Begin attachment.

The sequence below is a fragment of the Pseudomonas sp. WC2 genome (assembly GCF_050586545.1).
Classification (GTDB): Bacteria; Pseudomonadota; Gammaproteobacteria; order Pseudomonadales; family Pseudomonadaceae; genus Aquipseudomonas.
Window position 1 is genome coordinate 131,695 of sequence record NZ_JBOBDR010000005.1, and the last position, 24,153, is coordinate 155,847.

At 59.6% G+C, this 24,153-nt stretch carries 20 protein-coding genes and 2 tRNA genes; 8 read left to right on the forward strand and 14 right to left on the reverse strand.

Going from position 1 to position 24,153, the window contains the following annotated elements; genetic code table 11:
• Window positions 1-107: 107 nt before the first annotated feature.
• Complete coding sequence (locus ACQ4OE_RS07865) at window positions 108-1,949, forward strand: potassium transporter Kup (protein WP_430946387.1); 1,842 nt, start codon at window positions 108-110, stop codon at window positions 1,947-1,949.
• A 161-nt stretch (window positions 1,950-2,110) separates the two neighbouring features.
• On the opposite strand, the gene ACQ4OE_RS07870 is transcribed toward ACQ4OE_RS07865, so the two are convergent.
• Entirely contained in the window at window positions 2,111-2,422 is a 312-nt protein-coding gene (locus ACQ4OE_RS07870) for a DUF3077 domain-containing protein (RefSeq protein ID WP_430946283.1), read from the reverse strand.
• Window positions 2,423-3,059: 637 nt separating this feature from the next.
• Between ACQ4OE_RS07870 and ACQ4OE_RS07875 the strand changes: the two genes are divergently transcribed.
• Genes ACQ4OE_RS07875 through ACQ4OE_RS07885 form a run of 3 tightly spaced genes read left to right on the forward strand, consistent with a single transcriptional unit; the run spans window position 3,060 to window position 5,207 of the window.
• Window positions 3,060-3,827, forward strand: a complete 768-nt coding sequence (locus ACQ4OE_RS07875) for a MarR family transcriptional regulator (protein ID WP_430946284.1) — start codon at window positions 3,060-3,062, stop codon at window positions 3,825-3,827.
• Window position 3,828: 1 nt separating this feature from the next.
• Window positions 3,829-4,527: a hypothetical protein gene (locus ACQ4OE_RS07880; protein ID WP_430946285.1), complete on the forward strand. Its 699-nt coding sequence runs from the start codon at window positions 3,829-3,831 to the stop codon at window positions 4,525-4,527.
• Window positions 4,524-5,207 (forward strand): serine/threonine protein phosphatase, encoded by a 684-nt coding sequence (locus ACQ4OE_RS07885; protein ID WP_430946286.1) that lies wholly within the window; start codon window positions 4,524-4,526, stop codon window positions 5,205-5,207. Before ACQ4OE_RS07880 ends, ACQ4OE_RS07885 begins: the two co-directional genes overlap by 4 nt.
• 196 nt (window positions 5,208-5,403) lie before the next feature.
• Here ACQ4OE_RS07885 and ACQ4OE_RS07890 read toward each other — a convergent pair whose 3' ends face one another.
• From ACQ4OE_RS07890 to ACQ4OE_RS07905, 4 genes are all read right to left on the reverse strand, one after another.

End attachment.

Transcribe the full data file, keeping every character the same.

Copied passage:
The sequence below is a fragment of the Pseudomonas sp. WC2 genome (assembly GCF_050586545.1).
Classification (GTDB): Bacteria; Pseudomonadota; Gammaproteobacteria; order Pseudomonadales; family Pseudomonadaceae; genus Aquipseudomonas.
Window position 1 is genome coordinate 131,695 of sequence record NZ_JBOBDR010000005.1, and the last position, 24,153, is coordinate 155,847.

At 59.6% G+C, this 24,153-nt stretch carries 20 protein-coding genes and 2 tRNA genes; 8 read left to right on the forward strand and 14 right to left on the reverse strand.

Going from position 1 to position 24,153, the window contains the following annotated elements; genetic code table 11:
• Window positions 1-107: 107 nt before the first annotated feature.
• Complete coding sequence (locus ACQ4OE_RS07865) at window positions 108-1,949, forward strand: potassium transporter Kup (protein WP_430946387.1); 1,842 nt, start codon at window positions 108-110, stop codon at window positions 1,947-1,949.
• A 161-nt stretch (window positions 1,950-2,110) separates the two neighbouring features.
• On the opposite strand, the gene ACQ4OE_RS07870 is transcribed toward ACQ4OE_RS07865, so the two are convergent.
• Entirely contained in the window at window positions 2,111-2,422 is a 312-nt protein-coding gene (locus ACQ4OE_RS07870) for a DUF3077 domain-containing protein (RefSeq protein ID WP_430946283.1), read from the reverse strand.
• Window positions 2,423-3,059: 637 nt separating this feature from the next.
• Between ACQ4OE_RS07870 and ACQ4OE_RS07875 the strand changes: the two genes are divergently transcribed.
• Genes ACQ4OE_RS07875 through ACQ4OE_RS07885 form a run of 3 tightly spaced genes read left to right on the forward strand, consistent with a single transcriptional unit; the run spans window position 3,060 to window position 5,207 of the window.
• Window positions 3,060-3,827, forward strand: a complete 768-nt coding sequence (locus ACQ4OE_RS07875) for a MarR family transcriptional regulator (protein ID WP_430946284.1) — start codon at window positions 3,060-3,062, stop codon at window positions 3,825-3,827.
• Window position 3,828: 1 nt separating this feature from the next.
• Window positions 3,829-4,527: a hypothetical protein gene (locus ACQ4OE_RS07880; protein ID WP_430946285.1), complete on the forward strand. Its 699-nt coding sequence runs from the start codon at window positions 3,829-3,831 to the stop codon at window positions 4,525-4,527.
• Window positions 4,524-5,207 (forward strand): serine/threonine protein phosphatase, encoded by a 684-nt coding sequence (locus ACQ4OE_RS07885; protein ID WP_430946286.1) that lies wholly within the window; start codon window positions 4,524-4,526, stop codon window positions 5,205-5,207. Before ACQ4OE_RS07880 ends, ACQ4OE_RS07885 begins: the two co-directional genes overlap by 4 nt.
• 196 nt (window positions 5,208-5,403) lie before the next feature.
• Here ACQ4OE_RS07885 and ACQ4OE_RS07890 read toward each other — a convergent pair whose 3' ends face one another.
• From ACQ4OE_RS07890 to ACQ4OE_RS07905, 4 genes are all read right to left on the reverse strand, one after another.